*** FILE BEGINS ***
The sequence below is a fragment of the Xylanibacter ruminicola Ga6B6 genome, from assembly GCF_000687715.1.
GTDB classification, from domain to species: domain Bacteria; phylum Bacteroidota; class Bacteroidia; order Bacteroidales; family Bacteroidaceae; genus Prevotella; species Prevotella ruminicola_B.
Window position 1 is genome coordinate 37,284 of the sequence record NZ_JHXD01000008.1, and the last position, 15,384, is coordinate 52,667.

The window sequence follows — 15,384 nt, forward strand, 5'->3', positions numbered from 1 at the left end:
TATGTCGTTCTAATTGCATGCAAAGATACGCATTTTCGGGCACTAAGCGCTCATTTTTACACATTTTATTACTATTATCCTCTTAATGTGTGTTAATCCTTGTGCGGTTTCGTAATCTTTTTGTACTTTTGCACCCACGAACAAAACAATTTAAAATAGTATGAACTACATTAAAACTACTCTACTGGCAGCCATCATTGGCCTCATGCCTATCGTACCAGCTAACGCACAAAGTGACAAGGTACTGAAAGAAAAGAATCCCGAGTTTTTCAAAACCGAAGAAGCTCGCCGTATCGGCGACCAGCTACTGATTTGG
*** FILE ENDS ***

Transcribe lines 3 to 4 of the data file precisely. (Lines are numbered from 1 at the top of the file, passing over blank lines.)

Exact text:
Window position 1 is genome coordinate 37,284 of the sequence record NZ_JHXD01000008.1, and the last position, 15,384, is coordinate 52,667.

The window sequence follows — 15,384 nt, forward strand, 5'->3', positions numbered from 1 at the left end: